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Plant & Soil Sciences
Master of Science (M.S.)
Year Degree Awarded
Month Degree Awarded
mapping, creeping, grass, comparative-genome, Brachypodium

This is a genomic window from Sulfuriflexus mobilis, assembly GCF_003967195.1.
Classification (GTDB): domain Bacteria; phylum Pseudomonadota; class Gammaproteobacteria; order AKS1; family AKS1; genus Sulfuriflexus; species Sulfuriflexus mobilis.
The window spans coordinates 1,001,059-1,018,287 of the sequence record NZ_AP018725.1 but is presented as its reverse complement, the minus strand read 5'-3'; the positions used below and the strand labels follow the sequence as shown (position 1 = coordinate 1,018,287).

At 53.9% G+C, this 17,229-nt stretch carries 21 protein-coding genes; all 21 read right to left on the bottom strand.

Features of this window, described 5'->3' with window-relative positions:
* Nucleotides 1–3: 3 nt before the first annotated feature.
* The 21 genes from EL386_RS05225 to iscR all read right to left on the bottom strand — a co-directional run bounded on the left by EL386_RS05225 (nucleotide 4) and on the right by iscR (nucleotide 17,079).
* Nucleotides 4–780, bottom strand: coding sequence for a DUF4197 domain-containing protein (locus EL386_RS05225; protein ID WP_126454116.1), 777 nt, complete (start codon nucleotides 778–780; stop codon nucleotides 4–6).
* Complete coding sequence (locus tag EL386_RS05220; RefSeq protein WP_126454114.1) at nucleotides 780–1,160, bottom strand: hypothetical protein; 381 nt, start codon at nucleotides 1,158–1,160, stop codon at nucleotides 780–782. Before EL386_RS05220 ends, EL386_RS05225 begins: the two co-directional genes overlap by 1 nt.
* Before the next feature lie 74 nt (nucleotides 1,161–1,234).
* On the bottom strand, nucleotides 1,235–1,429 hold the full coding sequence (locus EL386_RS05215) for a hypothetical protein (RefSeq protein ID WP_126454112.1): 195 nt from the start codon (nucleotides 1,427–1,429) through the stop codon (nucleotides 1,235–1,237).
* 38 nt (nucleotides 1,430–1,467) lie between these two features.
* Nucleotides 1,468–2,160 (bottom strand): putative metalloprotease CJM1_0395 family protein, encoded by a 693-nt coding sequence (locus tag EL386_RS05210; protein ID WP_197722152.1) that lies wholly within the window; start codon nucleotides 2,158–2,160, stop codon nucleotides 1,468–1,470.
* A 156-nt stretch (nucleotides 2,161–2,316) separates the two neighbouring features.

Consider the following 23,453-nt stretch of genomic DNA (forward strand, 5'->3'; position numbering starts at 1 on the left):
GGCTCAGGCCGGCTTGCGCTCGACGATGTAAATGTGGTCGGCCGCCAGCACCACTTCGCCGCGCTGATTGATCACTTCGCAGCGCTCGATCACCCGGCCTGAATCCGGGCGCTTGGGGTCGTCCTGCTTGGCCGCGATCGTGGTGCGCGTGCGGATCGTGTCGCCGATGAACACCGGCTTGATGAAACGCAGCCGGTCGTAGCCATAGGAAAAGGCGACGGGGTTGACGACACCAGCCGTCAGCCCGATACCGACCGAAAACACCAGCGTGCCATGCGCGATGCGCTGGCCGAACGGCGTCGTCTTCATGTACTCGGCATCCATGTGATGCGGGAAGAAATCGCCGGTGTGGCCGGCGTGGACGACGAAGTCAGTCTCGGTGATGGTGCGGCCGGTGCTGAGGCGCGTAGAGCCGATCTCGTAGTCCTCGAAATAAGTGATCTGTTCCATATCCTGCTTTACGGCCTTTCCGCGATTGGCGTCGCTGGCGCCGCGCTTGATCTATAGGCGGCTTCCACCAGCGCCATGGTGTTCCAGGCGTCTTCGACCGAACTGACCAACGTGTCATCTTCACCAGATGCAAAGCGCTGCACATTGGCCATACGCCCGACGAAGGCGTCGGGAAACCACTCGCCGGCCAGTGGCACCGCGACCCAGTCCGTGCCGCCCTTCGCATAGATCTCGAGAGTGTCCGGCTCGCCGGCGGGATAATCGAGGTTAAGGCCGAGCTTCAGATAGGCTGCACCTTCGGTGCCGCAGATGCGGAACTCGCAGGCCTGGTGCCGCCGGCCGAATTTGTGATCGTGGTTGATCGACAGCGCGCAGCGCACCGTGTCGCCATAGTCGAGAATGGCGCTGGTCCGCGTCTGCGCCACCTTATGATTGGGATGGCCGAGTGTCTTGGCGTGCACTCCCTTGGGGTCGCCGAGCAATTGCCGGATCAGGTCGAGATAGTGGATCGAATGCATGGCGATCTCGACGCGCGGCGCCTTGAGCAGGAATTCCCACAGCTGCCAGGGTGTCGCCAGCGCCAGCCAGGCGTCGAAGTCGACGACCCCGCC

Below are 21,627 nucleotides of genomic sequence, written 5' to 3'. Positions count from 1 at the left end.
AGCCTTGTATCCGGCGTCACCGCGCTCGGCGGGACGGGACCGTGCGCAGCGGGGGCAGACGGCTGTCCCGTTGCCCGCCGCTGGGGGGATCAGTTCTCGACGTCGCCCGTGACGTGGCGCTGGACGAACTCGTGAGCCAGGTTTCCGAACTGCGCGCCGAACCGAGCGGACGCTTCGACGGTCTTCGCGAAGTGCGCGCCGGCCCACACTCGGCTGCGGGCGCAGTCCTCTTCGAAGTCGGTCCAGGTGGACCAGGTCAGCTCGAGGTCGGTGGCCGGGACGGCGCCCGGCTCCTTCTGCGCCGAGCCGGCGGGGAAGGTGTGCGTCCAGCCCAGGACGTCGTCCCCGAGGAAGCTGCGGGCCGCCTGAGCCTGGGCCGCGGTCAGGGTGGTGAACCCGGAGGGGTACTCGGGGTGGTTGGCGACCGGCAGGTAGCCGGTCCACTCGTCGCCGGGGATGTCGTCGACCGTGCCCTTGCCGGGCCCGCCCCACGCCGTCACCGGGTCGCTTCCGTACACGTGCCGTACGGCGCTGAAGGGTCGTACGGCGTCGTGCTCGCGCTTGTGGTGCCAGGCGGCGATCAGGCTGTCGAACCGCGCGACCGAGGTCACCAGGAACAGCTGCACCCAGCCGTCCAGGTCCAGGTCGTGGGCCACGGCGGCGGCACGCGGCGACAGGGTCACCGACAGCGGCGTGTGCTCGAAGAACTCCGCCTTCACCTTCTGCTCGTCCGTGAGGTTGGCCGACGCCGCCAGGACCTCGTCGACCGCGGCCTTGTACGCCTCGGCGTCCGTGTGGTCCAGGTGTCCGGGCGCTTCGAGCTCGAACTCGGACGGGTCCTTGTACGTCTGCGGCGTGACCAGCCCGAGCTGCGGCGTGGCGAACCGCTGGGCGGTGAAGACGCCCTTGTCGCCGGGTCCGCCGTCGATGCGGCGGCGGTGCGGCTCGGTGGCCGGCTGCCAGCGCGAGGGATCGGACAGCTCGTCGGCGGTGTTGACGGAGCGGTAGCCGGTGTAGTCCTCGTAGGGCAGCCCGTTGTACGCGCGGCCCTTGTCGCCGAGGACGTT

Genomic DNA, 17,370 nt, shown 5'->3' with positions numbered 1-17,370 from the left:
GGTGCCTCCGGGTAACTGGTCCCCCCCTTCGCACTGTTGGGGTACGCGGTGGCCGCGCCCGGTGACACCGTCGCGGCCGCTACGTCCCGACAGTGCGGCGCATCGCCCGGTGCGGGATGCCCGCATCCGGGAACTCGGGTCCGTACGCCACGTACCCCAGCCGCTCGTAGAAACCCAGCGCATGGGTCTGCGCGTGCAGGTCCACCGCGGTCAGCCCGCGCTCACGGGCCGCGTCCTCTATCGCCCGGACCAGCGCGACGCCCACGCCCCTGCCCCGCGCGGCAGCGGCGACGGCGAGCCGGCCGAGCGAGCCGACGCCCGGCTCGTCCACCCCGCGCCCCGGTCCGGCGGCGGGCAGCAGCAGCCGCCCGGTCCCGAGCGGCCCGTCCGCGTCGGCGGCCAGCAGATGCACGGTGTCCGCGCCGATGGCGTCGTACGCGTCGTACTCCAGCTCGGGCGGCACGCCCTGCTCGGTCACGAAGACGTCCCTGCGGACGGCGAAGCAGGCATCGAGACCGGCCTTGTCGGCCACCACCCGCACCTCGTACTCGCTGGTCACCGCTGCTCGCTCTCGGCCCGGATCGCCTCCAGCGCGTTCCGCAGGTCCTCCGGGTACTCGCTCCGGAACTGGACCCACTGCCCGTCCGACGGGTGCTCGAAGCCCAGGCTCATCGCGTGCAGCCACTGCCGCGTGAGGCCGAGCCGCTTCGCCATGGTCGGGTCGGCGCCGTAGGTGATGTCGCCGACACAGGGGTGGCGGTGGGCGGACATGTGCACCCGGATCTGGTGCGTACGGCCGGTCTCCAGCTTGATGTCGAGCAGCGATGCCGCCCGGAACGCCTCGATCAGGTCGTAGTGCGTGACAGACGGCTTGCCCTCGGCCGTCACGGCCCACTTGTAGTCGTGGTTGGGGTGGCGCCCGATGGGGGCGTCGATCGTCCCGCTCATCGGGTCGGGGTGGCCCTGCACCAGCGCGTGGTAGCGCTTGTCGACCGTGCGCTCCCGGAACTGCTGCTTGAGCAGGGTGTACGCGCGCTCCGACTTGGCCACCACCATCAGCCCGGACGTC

Understanding of grass genome structure and evolution has been significantly advanced through comparative genomics. The genomes of most cool-season forage and turf grasses, belonging to the Pooideae subfamily of the grasses, remain understudied. Creeping bentgrass (Agrostis stolonifera) is one of the most important cool-season turfgrasses due to its low mowing tolerance and aggressive growth habit. An RFLP genetic map of creeping bentgrass using 229 RFLP markers derived from cereal and creeping bentgrass EST-RFLP probes was constructed for a comparative genome analysis. This genetic map was compared with those of perennial ryegrass, oat, wheat, and rice. Large-scale chromosomal rearrangements between the map of creeping bentgrass and the respective maps of the Triticeae, oat, and rice were observed. However, no evidence of chromosomal rearrangements between the maps of creeping bentgrass and perennial ryegrass was detected, suggesting that these recently domesticated species might be closely related than expected. Further comparative genome analysis of creeping bentgrass was performed with the genome sequences of Brachypodium distachyon using sequences of the above-mentioned RFLP mapped markers and 8,470 publicly available A. stolonifera EST (AgEST) sequences. A total of 24 syntenic blocks were identified between the Agrostis linkage groups and the B. distachyon chromosomes. Orthologous loci of AgESTs (678) were identified in the B. distachyon genome, and these loci can be utilized in further comparative mapping of Pooideae species. Insights from comparative genomics with B. distachyon will be useful for genetic improvement of Agrostis spp. and provide a better understanding of the evolution of the Pooideae species.